How to Kick the Nasty Habit of Impulse Shopping


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This is a guest post from Casey Meehan of Stockhax.com.

We all like nice things, and despite being told by our parents to always distinguish between what we want and what we need, sometimes it feels like we can’t help our buying habits.

Impulsive shopping is a bigger problem in our lives than most of us realize, too.

In order to kick this nasty habit, we need to understand the psychological factors that drive us into it in the first place.

Why do we shop impulsively?

You have probably heard someone say that we shop to fill the holes in our lives. Quite often, impulsive shoppers purchase items they don’t need to meet certain emotional needs.

We spend money impulsively with the hope that what we purchase will make us a little more confident, presentable or happy. Basically, we try to put ourselves in a better mood by buying things we don’t necessarily need.

This concept is known as retail therapy, and it plays on a common fallacy that we all fall prey to in our lives: “If I could just get X, then Y will be all right.”

Apart from our own internal psychological issues, we can be driven to impulsive shopping by external factors, particularly marketing. We are constantly bombarded with advertising everywhere we go that reinforces those insecurities.

And according to Beta Bait, almost 90 percent of the items we buy impulsively are usually on sale. Many of us are easily seduced by the notion of paying less for things, and this desire is often coupled with the fear of missing out on the window of opportunity that is the sales period.

How can we tell if our impulsive shopping is out of control?

Impulsive shopping can put us in a serious financial situation if it gets out of hand. We may get away with small impulsive purchases like food items, but when we buy bigger items without planning, our credit card debts can quickly spiral out of control.

It is in your best interest to watch out for the tell-tale signs of compulsive shopping:

  • Are you unable to afford basic items because you spent all your money on high-ticket purchases like clothes?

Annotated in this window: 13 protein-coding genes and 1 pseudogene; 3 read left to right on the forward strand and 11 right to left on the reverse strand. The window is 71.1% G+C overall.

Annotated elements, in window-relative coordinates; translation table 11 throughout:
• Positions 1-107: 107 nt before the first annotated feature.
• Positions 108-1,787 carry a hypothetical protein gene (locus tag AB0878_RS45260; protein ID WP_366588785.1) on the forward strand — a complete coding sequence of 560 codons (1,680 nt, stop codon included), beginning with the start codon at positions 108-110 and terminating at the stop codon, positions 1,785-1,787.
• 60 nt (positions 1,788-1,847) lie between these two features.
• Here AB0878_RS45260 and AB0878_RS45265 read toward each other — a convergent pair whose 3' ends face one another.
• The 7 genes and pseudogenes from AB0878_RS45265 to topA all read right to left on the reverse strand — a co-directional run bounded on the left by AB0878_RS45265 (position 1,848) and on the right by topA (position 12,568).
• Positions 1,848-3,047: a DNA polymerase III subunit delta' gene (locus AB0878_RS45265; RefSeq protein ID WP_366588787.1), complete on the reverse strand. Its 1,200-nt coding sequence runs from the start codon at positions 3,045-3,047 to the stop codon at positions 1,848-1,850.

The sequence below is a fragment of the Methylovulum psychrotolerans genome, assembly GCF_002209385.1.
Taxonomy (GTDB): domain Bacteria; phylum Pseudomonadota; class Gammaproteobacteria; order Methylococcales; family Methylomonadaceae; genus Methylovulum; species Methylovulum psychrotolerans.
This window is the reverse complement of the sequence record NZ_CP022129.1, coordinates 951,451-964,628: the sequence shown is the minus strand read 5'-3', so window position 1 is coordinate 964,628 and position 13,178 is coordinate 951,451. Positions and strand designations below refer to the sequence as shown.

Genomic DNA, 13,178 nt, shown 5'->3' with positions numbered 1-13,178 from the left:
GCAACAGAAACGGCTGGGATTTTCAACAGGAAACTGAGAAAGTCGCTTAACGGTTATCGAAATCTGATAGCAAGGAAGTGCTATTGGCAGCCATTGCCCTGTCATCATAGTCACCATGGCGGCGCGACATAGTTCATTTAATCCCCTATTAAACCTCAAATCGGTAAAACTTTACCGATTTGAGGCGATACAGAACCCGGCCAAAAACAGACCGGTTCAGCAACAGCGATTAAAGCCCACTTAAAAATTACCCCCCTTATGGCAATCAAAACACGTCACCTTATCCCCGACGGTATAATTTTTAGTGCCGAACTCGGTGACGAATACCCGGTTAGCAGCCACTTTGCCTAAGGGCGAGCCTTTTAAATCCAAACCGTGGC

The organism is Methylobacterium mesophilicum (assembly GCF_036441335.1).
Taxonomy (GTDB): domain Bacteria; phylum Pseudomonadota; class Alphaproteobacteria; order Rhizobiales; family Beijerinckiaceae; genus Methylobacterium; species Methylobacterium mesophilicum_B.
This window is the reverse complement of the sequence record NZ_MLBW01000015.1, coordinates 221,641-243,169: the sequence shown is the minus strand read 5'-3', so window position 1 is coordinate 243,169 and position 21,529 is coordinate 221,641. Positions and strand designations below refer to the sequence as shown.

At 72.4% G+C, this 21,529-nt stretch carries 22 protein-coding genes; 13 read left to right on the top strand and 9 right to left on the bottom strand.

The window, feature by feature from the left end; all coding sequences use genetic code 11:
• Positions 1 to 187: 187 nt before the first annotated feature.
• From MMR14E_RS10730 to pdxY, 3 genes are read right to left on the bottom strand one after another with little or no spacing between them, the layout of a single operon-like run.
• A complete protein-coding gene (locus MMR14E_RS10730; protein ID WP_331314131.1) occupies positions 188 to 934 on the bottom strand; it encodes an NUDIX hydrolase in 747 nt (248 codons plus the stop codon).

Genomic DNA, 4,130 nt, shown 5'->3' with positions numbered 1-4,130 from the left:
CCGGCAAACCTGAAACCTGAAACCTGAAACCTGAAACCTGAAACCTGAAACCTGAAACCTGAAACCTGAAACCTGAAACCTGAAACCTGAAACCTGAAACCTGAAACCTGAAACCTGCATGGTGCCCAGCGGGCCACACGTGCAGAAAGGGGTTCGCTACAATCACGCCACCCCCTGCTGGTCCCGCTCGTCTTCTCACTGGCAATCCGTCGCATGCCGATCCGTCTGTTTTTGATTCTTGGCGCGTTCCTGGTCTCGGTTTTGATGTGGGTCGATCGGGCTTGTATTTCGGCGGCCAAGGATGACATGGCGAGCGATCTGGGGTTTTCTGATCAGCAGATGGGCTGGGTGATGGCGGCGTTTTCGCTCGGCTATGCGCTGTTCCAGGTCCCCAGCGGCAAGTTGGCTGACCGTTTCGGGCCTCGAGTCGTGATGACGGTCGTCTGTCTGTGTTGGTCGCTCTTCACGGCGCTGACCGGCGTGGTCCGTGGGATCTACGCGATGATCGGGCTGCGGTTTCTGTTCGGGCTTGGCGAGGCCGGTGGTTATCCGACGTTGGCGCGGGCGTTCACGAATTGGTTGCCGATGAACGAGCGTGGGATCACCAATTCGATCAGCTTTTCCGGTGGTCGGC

• Are you arguing with the people in your life because they don’t approve of your spending habits?
  • Do you feel a certain high, a sort of euphoria every time you buy something nice?
  • Are you lying to your family members or friends about the cost of some of your possession because you think they would see it as a waste of money?

If the answer to one or more of these questions is yes, you might be an impulsive shopper with a real problem.

What can you do to curb your tendency to shop impulsively?

There are many solutions that people use to curb impulsive shopping tendencies, but for any of them to work, it takes willpower and dedication on the part of the shopper.

One highly effective solution is to avoid using credit cards, and instead use cash for all purchases. Human minds tend to appreciate the value of cold hard cash more than they do electronic cash.

Likewise, we tend to shop more erratically online than in brick and mortar shops. You have an easier time charging a $100 purchase on a credit than you do handing a crisp new $100 note to a cashier.

Another effective solution is to sleep on any big purchases. Every time you see something and feel the impulse to buy it, train yourself to sleep on the idea, and see if you still have the desire to purchase the item in a day or two.

Creating a budget can help you monitor spending and make you fully appreciate the weight of every impulsive purchase you wish to make. You should also create a shopping list and a shopping schedule, and stick to both of them.

Finally, you are less likely to shop impulsively if you are accountable to someone. Whether it is your better half, a friend, or a family member, you are less likely to buy items you don’t need if you let someone review your well-kept purchase records. Let someone see your receipts, and they just might nudge you into more responsible shopping habits.

image by: jarmoulk

AUTHOR BIO

Casey Meehan is a personal finance blogger. You can find more of his tips and ideas at StockHax.com.

One Response

  1. Brian May 31, 2017

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